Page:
Synthesis of large-scale 2D boron
Our colleague Marin Petrović has published a paper in the prestigious journal ACS Nano, demonstrating a scalable route for the synthesis of 2D boron sheets of single-atom thickness. The paper is a result of collaborative work with researchers from the University of Duisburg-Essen and the University of Cologne. The presented findings provide new opportunities for fabrication of large, high-quality layers of emerging 2D materials.
Segregation-Enhanced Epitaxy of Borophene on Ir(111) by Thermal Decomposition of Borazine
Karim M. Omambac, Marin Petrović, Pantelis Bampoulis, Christian Brand, Marko A. Kriegel, Pascal Dreher, David Janoschka, Ulrich Hagemann, Nils Hartmann, Philipp Valerius, Thomas Michely, Frank J. Meyer zu Heringdorf, and Michael Horn-von Hoegen, ASC Nano (2021).
Researchers are constantly engaged in the active pursuit of novel materials which enable new scientific findings and technological breakthroughs. For that purpose, high-quality materials are necessary, and their synthesis methods need to be scalable to arbitrarily large dimensions. The synthesis of two-dimensional (2D) materials also faces the same challenges of fabricating large and uniform samples. In particular, scalable synthesis methods of new 2D materials are not fully developed and need to be investigated.
Borophene is a novel 2D material consisting of boron atoms. Unlike graphene which exists only in the form of a honeycomb mesh, borophene can be grown into many crystal structures (i.e., polymorphs) depending on the synthesis substrate. Many polymorphs of borophene have metallic properties, high mechanical strength, and flexibility. In addition to being attractive as an “artificial 2D material”, borophene is potentially applicable for the fabrication of heterostructures with other 2D materials.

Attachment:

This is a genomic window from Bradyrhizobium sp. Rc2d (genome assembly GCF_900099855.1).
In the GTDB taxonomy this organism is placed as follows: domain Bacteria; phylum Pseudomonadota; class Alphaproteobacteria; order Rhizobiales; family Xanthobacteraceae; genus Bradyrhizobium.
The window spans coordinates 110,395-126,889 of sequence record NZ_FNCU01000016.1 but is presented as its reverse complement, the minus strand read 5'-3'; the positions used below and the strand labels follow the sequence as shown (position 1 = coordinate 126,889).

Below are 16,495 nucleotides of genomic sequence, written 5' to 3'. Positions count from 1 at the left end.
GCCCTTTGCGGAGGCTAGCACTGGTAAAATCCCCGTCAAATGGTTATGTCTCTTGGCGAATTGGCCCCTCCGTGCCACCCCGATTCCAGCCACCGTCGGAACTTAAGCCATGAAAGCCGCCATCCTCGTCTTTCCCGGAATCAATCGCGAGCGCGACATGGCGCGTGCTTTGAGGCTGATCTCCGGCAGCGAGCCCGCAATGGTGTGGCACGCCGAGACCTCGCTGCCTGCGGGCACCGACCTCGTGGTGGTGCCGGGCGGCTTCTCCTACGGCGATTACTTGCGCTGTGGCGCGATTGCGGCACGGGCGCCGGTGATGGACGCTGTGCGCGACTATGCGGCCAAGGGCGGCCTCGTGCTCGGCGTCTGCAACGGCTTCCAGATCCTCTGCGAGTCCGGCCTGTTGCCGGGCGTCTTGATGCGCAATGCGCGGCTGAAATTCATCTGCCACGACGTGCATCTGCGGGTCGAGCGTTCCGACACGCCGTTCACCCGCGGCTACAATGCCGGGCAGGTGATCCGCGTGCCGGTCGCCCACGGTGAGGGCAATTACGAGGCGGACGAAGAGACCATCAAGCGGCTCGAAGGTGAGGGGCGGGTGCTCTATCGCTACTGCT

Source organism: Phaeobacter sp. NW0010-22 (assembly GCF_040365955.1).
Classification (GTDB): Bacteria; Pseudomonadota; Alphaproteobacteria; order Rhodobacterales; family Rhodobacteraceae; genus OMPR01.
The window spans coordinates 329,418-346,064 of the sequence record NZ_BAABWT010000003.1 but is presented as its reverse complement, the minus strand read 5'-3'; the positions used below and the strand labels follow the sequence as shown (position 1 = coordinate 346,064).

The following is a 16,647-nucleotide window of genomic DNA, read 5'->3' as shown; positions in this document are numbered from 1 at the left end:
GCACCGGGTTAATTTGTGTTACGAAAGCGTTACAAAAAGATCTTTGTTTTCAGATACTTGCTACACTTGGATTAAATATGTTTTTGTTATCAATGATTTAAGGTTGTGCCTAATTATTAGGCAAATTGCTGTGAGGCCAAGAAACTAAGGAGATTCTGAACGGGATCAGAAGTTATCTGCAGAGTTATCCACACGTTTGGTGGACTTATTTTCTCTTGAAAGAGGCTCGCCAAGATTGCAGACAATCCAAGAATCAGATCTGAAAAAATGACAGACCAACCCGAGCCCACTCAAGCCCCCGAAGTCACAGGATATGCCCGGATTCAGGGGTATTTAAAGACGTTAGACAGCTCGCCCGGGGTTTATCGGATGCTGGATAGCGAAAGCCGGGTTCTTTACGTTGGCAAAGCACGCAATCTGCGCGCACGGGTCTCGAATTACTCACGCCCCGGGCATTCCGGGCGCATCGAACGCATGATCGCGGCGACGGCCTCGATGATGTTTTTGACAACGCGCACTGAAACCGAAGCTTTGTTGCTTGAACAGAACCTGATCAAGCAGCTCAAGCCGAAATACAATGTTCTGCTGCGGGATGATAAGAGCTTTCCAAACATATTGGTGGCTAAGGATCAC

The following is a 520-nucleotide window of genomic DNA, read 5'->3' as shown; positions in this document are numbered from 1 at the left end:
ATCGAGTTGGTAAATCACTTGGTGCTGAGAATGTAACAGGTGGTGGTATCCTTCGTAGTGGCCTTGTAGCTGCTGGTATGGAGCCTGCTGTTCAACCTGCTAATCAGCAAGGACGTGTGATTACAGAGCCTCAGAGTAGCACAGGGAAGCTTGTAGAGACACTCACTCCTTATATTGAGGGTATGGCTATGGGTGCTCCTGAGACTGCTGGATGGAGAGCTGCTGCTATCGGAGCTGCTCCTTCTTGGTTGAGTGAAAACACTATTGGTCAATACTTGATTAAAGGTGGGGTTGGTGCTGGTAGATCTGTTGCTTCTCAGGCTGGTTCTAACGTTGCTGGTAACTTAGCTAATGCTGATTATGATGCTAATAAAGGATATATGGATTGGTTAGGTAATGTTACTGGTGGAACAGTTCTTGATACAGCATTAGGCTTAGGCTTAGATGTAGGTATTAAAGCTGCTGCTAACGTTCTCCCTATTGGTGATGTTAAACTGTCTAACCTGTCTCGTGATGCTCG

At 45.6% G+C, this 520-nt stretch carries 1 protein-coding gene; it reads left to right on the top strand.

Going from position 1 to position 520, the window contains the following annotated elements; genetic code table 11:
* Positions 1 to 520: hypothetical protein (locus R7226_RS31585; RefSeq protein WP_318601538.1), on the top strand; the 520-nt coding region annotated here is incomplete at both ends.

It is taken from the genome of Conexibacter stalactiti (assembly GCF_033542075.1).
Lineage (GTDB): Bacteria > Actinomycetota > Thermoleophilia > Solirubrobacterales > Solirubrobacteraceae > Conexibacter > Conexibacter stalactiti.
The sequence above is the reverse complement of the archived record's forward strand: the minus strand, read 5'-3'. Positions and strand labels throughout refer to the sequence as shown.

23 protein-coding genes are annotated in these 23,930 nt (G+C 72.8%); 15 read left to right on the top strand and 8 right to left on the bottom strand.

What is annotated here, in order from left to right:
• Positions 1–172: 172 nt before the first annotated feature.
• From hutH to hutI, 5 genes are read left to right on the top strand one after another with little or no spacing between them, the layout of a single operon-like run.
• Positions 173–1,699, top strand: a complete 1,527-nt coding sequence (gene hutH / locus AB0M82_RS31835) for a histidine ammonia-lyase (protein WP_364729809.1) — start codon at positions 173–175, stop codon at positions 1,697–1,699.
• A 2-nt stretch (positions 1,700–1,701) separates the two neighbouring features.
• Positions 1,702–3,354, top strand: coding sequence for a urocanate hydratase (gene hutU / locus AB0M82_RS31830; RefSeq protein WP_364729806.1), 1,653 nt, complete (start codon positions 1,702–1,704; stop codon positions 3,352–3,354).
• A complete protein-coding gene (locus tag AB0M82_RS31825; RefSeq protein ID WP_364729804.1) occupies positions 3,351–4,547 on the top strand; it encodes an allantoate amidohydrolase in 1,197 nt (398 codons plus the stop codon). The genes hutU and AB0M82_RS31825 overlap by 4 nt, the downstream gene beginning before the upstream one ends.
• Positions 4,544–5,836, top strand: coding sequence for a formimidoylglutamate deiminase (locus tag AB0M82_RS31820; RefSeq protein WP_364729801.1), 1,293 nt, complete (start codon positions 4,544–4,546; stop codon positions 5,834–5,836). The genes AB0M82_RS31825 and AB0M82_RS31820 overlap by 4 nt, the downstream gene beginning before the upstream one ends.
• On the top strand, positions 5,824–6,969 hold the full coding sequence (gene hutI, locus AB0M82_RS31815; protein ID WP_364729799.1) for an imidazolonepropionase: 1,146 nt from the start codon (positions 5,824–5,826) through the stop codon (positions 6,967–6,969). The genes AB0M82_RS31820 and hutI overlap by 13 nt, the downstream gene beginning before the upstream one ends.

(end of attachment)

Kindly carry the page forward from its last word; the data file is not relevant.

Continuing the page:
In this paper, the authors present a new method for the synthesis of single-layer borophene on an Ir(111) substrate. The method consists of the following two steps: (i) exposing a heated Ir substrate (~1100 °C) to borazine (B3H6N3) vapors in vacuum and (ii) cooling down gradually to the room temperature. At high temperatures, the borazine molecules undergo fragmentation, where hydrogen and nitrogen atoms desorb from the substrate surface. At the same time, B atoms dissolve in the substrate at such high temperatures due to the high solubility of B in Ir bulk. As the solubility of B in Ir decreases with decreasing temperature, the dissolved B atoms are effectively pushed out from the bulk onto the Ir surface during cooldown and self-assemble into borophene monolayer. The process of the B segregation and the growth of borophene layer is shown in Fig. 1, as observed by low-energy electron microscope (LEEM) in real-time.
An excellent structural quality of epitaxial borophene formed on the Ir substrate can be confirmed by sharp spots in the low-energy electron diffraction (LEED) pattern in Fig. 2 (a). Moreover, a defect-free structure is observed in the scanning tunneling microscopy (STM) image in Fig. 2(b). It is important to note that this growth method selectively fabricates borophene with single-atom thickness, and the size of the borophene is only dependent on the size of the synthesis substrate. Therefore, this segregation-enhanced epitaxy method can be utilized for producing a large-scale single-layer borophene with excellent structural properties.